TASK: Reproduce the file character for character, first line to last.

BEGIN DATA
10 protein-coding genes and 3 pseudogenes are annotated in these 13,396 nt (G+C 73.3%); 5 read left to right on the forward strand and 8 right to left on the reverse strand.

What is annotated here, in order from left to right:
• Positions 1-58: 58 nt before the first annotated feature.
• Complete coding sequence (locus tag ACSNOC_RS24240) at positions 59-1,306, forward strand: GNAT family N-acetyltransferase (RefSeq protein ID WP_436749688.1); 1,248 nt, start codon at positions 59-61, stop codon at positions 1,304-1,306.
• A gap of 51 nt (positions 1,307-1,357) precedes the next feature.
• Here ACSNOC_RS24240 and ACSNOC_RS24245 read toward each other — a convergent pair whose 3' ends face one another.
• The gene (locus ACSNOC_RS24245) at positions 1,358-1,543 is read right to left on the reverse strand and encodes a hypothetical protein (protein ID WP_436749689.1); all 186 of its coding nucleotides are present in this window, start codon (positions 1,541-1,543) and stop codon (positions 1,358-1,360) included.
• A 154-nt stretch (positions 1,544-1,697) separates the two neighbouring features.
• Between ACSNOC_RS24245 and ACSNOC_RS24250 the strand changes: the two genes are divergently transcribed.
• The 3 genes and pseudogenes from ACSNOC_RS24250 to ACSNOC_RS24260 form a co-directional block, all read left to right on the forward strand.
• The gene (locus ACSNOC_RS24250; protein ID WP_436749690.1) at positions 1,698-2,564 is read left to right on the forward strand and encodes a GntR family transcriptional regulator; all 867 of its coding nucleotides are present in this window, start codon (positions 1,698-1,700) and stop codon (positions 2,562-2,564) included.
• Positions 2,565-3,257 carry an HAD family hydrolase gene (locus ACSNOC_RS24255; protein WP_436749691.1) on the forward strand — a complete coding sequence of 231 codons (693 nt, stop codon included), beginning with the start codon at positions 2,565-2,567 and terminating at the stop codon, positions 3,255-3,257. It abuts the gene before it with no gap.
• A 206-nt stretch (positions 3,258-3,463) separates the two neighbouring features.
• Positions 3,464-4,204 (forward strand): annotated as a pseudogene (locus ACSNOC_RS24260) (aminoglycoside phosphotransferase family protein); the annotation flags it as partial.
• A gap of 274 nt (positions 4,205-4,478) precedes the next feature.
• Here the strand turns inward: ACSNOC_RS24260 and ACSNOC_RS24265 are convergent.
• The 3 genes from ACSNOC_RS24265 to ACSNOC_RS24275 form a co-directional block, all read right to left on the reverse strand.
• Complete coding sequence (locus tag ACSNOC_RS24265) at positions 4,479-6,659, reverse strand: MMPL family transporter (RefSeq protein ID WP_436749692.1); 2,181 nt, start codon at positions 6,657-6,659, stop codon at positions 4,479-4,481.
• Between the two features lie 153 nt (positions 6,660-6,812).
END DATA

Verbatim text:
10 protein-coding genes and 3 pseudogenes are annotated in these 13,396 nt (G+C 73.3%); 5 read left to right on the forward strand and 8 right to left on the reverse strand.

What is annotated here, in order from left to right:
• Positions 1-58: 58 nt before the first annotated feature.
• Complete coding sequence (locus tag ACSNOC_RS24240) at positions 59-1,306, forward strand: GNAT family N-acetyltransferase (RefSeq protein ID WP_436749688.1); 1,248 nt, start codon at positions 59-61, stop codon at positions 1,304-1,306.
• A gap of 51 nt (positions 1,307-1,357) precedes the next feature.
• Here ACSNOC_RS24240 and ACSNOC_RS24245 read toward each other — a convergent pair whose 3' ends face one another.
• The gene (locus ACSNOC_RS24245) at positions 1,358-1,543 is read right to left on the reverse strand and encodes a hypothetical protein (protein ID WP_436749689.1); all 186 of its coding nucleotides are present in this window, start codon (positions 1,541-1,543) and stop codon (positions 1,358-1,360) included.
• A 154-nt stretch (positions 1,544-1,697) separates the two neighbouring features.
• Between ACSNOC_RS24245 and ACSNOC_RS24250 the strand changes: the two genes are divergently transcribed.
• The 3 genes and pseudogenes from ACSNOC_RS24250 to ACSNOC_RS24260 form a co-directional block, all read left to right on the forward strand.
• The gene (locus ACSNOC_RS24250; protein ID WP_436749690.1) at positions 1,698-2,564 is read left to right on the forward strand and encodes a GntR family transcriptional regulator; all 867 of its coding nucleotides are present in this window, start codon (positions 1,698-1,700) and stop codon (positions 2,562-2,564) included.
• Positions 2,565-3,257 carry an HAD family hydrolase gene (locus ACSNOC_RS24255; protein WP_436749691.1) on the forward strand — a complete coding sequence of 231 codons (693 nt, stop codon included), beginning with the start codon at positions 2,565-2,567 and terminating at the stop codon, positions 3,255-3,257. It abuts the gene before it with no gap.
• A 206-nt stretch (positions 3,258-3,463) separates the two neighbouring features.
• Positions 3,464-4,204 (forward strand): annotated as a pseudogene (locus ACSNOC_RS24260) (aminoglycoside phosphotransferase family protein); the annotation flags it as partial.
• A gap of 274 nt (positions 4,205-4,478) precedes the next feature.
• Here the strand turns inward: ACSNOC_RS24260 and ACSNOC_RS24265 are convergent.
• The 3 genes from ACSNOC_RS24265 to ACSNOC_RS24275 form a co-directional block, all read right to left on the reverse strand.
• Complete coding sequence (locus tag ACSNOC_RS24265) at positions 4,479-6,659, reverse strand: MMPL family transporter (RefSeq protein ID WP_436749692.1); 2,181 nt, start codon at positions 6,657-6,659, stop codon at positions 4,479-4,481.
• Between the two features lie 153 nt (positions 6,660-6,812).